The United States (as stated in the lawsuit) would not hear of outside parties that were willing to bridge or supply capital needed by AIG. Quoting the Finding of Fact: "Sovereign wealth funds, including the Government of Singapore Investment Corporation (GIC) and the Chinese Investment Corporation (CIC) expressed interest in investing in AIG."
Specifically, "The Chinese Investment Corporation (CIC) expressed interest in investing in AIG. Defendant discouraged the CIC and representatives of the Chinese Government from assisting AIG. At 12:25 p.m. on September 16, 2008, [it was relayed to Secretary of the Treasury Hank Paulson].... CIC was 'prepared to make a big investment in AIG, but would need Hank to call [Chinese Vice Premier] Wang Qishan.' The Chinese 'were actually willing to put up a little bit more than the total amount of money required for AIG.'" [Italics added. - FJS]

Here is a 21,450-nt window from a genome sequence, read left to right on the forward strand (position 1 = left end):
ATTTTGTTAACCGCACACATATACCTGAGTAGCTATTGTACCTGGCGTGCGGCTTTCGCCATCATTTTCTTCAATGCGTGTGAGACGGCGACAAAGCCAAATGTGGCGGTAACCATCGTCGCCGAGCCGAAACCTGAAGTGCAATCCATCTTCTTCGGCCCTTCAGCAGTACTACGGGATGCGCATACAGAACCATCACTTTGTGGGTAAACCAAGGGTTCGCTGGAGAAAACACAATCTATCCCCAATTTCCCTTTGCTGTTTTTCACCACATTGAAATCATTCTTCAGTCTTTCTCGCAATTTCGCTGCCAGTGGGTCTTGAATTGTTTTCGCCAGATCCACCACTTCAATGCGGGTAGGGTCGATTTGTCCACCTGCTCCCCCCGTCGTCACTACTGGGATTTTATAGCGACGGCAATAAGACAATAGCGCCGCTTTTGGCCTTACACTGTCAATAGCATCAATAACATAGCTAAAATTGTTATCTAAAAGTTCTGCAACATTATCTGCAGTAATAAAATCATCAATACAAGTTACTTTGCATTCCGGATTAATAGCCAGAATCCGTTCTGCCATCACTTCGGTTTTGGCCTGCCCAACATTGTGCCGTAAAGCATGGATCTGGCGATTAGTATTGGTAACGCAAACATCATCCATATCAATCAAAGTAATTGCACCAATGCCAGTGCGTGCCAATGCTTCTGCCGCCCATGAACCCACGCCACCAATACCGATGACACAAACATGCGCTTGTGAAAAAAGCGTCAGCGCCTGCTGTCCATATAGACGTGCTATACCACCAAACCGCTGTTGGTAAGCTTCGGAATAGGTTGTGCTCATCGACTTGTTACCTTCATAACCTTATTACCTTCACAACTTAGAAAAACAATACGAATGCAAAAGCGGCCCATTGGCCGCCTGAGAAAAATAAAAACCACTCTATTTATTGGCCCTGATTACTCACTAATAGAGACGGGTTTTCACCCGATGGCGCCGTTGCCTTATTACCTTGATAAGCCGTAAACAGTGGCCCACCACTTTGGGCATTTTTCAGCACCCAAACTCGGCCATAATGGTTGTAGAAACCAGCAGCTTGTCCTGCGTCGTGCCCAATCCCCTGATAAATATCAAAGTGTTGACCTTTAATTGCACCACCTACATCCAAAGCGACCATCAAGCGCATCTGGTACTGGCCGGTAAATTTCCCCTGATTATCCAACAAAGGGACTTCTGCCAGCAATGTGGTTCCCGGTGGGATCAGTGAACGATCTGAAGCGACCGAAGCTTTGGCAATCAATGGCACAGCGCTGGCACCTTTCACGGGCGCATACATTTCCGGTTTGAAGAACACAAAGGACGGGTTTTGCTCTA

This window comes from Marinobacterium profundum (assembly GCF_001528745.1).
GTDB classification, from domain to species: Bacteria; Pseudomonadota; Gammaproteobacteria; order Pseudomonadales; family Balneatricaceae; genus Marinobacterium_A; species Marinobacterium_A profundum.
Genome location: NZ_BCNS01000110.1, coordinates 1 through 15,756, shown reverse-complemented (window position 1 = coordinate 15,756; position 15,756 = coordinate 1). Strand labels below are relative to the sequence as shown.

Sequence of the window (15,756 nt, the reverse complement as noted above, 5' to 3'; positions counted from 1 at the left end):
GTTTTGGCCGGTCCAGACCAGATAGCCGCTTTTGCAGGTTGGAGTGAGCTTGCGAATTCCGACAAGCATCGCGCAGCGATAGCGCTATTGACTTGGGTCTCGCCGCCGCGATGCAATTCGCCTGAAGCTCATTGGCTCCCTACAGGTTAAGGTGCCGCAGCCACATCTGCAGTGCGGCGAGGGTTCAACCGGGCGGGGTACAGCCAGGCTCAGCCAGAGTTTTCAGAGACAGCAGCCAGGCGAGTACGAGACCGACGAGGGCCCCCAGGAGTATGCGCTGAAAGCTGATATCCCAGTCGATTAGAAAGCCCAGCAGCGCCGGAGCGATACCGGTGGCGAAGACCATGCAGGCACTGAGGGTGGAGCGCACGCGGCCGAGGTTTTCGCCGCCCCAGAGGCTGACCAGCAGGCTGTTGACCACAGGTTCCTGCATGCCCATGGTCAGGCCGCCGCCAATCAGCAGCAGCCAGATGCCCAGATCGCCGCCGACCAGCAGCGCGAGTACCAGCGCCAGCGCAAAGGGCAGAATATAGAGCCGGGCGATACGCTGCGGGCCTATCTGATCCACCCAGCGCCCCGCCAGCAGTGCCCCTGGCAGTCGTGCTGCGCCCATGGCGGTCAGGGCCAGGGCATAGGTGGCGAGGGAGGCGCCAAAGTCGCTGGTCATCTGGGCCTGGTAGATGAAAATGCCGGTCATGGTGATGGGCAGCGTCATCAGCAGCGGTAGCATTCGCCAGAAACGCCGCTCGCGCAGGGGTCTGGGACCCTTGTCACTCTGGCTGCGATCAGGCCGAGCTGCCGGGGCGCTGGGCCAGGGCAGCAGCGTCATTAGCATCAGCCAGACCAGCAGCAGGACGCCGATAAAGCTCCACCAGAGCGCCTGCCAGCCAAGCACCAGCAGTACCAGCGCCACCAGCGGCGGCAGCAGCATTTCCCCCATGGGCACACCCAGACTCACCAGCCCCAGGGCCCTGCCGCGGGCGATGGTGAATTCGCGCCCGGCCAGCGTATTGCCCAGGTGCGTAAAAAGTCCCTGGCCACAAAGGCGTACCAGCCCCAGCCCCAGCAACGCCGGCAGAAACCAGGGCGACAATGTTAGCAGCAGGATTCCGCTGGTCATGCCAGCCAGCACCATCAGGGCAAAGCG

"On September 16, 2008, [Under Secretary of International Affairs David] McCormick spoke to Paulson about the Chinese interest in investing in AIG. McCormick then told [Taiya] Smith [Paulson's deputy chief of staff and executive secretary] that Treasury "did not want the Chinese coming in at this point in time on AIG."

"Later that day, Smith met with Chinese Government officials in California during Joint Commission on Commerce and Trade in Yorba Linda, California. During that meeting, 'all [the Chinese officials] wanted to talk about was AIG.' Smith spent one or two hours explaining what was happening with AIG. She conveyed the message that Treasury did not want the Chinese to invest in AIG." [Italics added - FJS]